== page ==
Anasys licenses ORNL nanoscale mass spectrometry imaging technology

April 14, 2014
A heated atomic force microscope cantilever probe touches a surface to be analyzed with vapor from surface material that is thermally desorbed. The heat is drawn into the ion source of the mass spectrometer, ionized and then detected and analyzed by a mass spectrometer. Credit: ORNL

Anasys Instruments Corp. has licensed a Department of Energy Oak Ridge National Laboratory technology that allows for simultaneous chemical and physical characterization and could lead to advances in materials and drug development.

The technique, which combines the power of and mass spectrometry, fills a void and streamlines analytical processes that are vital to science and industry, said Roshan Shetty, of Anasys Instruments. He also noted that the technology improves the current spatial resolution of ambient methods for mass spectrometry imaging by a factor of more than 100, resulting in imaging resolution as small as 250 nanometers, or 1/400th the thickness of a human hair.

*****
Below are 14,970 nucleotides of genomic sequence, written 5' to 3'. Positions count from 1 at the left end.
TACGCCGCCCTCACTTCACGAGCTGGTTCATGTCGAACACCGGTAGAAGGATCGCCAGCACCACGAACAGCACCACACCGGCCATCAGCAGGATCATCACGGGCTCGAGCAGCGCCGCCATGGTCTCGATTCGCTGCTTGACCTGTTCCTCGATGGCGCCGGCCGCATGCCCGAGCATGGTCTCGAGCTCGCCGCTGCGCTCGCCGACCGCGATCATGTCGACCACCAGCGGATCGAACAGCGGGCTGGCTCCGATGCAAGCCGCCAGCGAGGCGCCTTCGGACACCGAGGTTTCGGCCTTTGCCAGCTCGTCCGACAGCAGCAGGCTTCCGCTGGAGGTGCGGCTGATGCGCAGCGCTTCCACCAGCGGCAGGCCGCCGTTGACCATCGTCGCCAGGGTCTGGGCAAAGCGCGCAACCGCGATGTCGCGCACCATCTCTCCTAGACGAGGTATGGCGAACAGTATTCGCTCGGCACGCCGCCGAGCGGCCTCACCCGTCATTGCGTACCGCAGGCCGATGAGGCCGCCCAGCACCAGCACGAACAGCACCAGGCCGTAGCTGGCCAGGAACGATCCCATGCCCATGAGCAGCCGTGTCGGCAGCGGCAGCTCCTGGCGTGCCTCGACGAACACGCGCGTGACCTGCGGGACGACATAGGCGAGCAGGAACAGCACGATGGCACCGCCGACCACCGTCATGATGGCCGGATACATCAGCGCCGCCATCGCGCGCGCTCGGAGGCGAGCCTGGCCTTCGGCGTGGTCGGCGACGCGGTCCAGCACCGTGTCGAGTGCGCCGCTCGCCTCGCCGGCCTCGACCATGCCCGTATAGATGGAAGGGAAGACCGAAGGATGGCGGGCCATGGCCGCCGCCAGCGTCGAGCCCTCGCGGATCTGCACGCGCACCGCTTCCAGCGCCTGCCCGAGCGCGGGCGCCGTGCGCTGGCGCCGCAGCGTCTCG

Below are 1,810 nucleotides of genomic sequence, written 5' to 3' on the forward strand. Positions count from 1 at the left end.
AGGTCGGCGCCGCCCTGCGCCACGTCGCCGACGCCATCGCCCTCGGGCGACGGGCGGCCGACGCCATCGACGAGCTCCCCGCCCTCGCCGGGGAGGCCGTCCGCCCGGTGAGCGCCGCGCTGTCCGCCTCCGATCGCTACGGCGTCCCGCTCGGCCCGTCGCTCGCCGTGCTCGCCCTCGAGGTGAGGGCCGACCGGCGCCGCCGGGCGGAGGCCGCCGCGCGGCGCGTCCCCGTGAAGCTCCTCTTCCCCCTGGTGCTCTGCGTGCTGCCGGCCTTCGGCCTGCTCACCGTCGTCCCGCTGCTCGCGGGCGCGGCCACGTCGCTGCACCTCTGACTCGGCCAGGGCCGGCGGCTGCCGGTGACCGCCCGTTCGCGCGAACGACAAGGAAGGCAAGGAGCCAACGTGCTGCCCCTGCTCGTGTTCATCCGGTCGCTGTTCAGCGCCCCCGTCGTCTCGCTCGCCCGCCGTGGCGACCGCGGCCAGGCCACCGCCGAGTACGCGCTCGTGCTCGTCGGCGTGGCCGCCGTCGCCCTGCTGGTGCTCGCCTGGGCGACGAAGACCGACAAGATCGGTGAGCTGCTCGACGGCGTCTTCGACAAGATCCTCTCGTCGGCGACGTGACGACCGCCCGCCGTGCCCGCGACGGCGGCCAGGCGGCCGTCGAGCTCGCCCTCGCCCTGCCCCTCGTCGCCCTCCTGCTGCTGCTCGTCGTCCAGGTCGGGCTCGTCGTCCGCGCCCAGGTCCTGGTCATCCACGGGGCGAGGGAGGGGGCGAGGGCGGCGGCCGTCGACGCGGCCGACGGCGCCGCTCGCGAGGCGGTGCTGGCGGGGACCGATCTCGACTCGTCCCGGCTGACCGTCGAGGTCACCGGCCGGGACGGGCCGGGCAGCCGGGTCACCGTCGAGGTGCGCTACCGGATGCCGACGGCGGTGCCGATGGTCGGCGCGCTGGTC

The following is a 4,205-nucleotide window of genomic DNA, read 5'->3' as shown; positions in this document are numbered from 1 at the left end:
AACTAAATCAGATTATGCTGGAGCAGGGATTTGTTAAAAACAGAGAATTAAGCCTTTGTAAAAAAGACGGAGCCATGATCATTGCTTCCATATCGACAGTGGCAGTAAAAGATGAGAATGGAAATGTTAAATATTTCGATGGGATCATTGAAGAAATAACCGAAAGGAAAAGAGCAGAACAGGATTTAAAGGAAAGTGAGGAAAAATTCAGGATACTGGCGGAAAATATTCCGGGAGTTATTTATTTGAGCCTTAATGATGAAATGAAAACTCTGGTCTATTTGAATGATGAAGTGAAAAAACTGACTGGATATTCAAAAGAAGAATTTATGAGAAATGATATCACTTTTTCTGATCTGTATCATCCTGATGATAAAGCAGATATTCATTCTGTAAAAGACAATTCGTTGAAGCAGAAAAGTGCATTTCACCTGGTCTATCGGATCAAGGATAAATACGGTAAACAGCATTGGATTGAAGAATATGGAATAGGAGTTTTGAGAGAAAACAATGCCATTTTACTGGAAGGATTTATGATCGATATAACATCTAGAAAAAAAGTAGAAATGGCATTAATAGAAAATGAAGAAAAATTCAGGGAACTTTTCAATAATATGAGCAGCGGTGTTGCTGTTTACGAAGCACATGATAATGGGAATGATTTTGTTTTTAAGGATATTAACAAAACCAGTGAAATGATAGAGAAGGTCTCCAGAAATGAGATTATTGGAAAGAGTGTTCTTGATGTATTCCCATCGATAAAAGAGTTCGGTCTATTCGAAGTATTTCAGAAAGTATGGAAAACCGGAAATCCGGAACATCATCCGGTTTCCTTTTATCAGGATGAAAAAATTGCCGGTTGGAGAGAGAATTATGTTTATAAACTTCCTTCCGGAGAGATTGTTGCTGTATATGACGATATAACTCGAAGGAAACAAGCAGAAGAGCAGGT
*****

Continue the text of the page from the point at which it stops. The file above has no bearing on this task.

"This capability could have a tremendous impact on a broad field of applications in materials and life sciences ranging from single-cell imaging to polymer composites," Shetty said.

The license is the culmination of several years of research by a team led by Gary Van Berkel of ORNL's Chemical Sciences Division. The team's research has focused on -based imaging pushing toward nanoscale imaging at ambient conditions using atomic force microscopy.

"No other group has these capabilities, and this research distinction made Oak Ridge National Laboratory the ideal partner," Shetty said.

Van Berkel noted that the patented technique opens a world of opportunities.

"This new capability allows us to map, for instance, the degradation of organic compound-based solar cells at the chemical level, the metabolites produced from living bacterial colonies and the distribution of dosed pharmaceuticals and their metabolites in tissues and cells," Van Berkel said.

Measurements of physical and chemical processes using these new tools could provide the knowledge required to boost research in areas ranging from energy materials to drug discovery, according to Van Berkel.

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